Dr. Nabih Bashir holds a BA in Sociology, Anthropology and Political Science (1994) and a Master’s degree in Political Science from the Hebrew University of Jerusalem (2005). Before further pursuing his advanced studies, he published several books in Arabic dealing with Israeli religio-political culture, the Shas Movement, Haredi society in the 20th century, and the formation of the Arab society in Israel in the shadow of the establishment of the State of Israel and its varieties of policies.

Later on, he took intensive courses related to Jewish Thought, Arabic Language and Biblical Criticism at the Hebrew University of Jerusalem (2008/9). Throughout the academic year 2009/10, he studied for an MA degree in Jewish Thought at Ben Gurion University of the Negev (his Master’s Thesis was entitled “The Synthetic Approach of Karaite Ya’qub Al-Qirqisani (~880 – ~950, Iraq) and his Biblical Exegesis: Genesis 18, 1-19 As a Case Study”, advisor: Prof. Daniel Lasker). In 2012 he published a new edition of “the Kuzari” of Judah ha-Levi in Arabic characters with rich and elaborate footnotes. In 2010 he started his doctoral studies focusing on the angels as a theological dilemma in the writings and exegesis of R. Saadia Gaon (882-942, Iraq), at Ben Gurion University (PhD advisor Prof. Daniel Lasker). He submitted his doctoral thesis in 2015, entitled “Angels in the Theology and Exegesis of Saadia Gaon: Human Being as the Purpose of Creation” (2015). His doctorate sought to elaborate the exact position of Saadia regarding angels in relation to human beings and elucidate Saadia’s argument that the human being is the goal of the whole process of creation.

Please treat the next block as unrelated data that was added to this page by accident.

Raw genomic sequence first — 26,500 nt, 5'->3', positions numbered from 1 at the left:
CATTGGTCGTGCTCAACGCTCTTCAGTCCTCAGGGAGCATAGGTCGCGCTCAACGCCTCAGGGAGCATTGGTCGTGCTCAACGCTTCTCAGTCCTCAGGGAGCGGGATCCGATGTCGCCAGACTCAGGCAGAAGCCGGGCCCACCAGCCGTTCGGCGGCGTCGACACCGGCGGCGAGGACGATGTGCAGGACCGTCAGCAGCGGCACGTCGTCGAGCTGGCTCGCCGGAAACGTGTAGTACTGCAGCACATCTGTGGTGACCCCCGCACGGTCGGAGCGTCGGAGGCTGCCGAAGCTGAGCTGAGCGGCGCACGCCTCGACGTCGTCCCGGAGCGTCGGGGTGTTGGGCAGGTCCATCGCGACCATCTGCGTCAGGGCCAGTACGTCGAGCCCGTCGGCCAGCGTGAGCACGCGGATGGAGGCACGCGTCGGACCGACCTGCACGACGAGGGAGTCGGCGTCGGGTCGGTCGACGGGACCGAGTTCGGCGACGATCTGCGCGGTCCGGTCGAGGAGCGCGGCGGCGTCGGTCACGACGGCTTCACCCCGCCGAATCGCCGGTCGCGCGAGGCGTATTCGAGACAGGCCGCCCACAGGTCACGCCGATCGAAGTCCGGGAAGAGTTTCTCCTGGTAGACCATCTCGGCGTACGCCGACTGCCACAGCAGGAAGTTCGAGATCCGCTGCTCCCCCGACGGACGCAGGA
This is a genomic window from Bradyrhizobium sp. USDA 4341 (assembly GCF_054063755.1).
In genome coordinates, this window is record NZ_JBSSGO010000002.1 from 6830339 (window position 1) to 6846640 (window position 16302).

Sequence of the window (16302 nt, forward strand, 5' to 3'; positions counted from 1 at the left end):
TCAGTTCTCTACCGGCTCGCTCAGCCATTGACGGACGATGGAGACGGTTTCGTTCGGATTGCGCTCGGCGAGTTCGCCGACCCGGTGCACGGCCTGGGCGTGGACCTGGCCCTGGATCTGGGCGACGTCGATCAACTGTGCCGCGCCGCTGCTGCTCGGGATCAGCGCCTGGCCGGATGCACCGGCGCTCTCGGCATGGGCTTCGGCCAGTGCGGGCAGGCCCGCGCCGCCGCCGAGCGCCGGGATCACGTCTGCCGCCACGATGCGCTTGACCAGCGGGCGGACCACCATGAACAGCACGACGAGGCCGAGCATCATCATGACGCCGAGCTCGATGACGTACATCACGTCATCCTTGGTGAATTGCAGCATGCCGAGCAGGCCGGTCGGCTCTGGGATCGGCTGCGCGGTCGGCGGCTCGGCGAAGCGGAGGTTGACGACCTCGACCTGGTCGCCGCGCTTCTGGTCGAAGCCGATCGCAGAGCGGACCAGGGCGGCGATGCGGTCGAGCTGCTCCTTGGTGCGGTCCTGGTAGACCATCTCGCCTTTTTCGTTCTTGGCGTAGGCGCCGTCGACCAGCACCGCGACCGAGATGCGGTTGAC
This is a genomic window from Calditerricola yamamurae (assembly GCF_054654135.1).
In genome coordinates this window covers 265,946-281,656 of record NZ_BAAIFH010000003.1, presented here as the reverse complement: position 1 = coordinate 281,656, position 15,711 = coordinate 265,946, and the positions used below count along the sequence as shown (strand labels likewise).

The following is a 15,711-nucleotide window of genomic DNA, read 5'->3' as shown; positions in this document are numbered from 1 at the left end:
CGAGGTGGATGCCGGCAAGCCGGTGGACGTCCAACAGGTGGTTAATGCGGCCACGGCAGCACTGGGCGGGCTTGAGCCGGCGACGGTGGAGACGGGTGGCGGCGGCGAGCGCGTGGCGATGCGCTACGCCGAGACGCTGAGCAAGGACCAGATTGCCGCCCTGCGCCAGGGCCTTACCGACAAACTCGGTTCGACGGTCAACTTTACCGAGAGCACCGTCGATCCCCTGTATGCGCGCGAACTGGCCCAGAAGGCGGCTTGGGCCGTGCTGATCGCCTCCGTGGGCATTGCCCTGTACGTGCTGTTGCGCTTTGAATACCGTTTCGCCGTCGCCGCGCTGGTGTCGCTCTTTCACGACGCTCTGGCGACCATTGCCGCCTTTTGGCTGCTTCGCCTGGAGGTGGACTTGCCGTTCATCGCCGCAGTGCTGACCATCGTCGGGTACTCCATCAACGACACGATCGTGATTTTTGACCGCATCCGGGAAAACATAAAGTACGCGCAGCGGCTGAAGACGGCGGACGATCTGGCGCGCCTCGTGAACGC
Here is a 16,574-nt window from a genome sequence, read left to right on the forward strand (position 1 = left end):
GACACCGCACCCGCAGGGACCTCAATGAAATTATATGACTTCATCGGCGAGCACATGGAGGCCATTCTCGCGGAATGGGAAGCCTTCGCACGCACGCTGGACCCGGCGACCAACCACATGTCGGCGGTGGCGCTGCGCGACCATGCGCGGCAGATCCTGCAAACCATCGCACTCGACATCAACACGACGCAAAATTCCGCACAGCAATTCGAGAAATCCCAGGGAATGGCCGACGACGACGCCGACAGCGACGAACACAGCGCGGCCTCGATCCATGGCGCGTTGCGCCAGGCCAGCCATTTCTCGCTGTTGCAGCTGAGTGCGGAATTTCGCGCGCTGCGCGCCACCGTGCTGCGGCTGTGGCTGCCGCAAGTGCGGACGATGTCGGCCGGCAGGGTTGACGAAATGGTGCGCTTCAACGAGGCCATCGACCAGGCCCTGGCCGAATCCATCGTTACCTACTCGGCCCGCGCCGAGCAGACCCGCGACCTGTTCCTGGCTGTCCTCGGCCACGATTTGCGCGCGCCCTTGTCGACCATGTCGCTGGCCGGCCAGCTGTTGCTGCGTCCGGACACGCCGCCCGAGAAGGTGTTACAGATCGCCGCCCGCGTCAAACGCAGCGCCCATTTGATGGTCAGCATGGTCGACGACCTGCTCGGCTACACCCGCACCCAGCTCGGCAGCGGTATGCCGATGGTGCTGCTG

Currently, Dr. Bashir serves as adjunct lecturer at Birzeit University. He teaches an introductory course on the history of Jews, Judaism and Jewish thought with a special focus on Judaeo-Arabic culture. Generally, his research focuses on the development of Jewish theology and biblical exegesis through the Middle Ages.

As a post-doctoral fellow within the Biblia Arabica project, Dr. Bashir intends to prepare a new annotated edition of Saadia’s Judaeo-Arabic commentary on Genesis with an English translation, including references to Christian and Islamic comparative sources and an Introduction covering the history of academic research in this field.